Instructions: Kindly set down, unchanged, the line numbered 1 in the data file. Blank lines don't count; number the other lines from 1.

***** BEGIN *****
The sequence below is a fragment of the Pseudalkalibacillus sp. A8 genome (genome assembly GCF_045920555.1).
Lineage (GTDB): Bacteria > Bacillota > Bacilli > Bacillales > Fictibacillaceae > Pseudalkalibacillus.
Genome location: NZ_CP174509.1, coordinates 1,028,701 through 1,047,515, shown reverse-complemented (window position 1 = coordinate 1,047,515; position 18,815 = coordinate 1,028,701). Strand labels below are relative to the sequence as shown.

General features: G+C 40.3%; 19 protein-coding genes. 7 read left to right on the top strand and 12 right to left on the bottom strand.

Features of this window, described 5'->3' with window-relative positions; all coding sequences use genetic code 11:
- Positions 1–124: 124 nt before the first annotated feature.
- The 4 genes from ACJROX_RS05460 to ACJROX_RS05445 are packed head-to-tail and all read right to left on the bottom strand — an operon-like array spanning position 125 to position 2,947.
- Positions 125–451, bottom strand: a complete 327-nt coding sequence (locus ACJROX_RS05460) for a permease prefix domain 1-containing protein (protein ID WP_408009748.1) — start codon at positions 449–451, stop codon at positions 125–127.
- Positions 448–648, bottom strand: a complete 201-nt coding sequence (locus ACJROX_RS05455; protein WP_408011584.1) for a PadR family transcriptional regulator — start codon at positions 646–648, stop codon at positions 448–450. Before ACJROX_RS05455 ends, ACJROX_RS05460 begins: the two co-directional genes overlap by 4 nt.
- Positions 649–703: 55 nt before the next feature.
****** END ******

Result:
The sequence below is a fragment of the Pseudalkalibacillus sp. A8 genome (genome assembly GCF_045920555.1).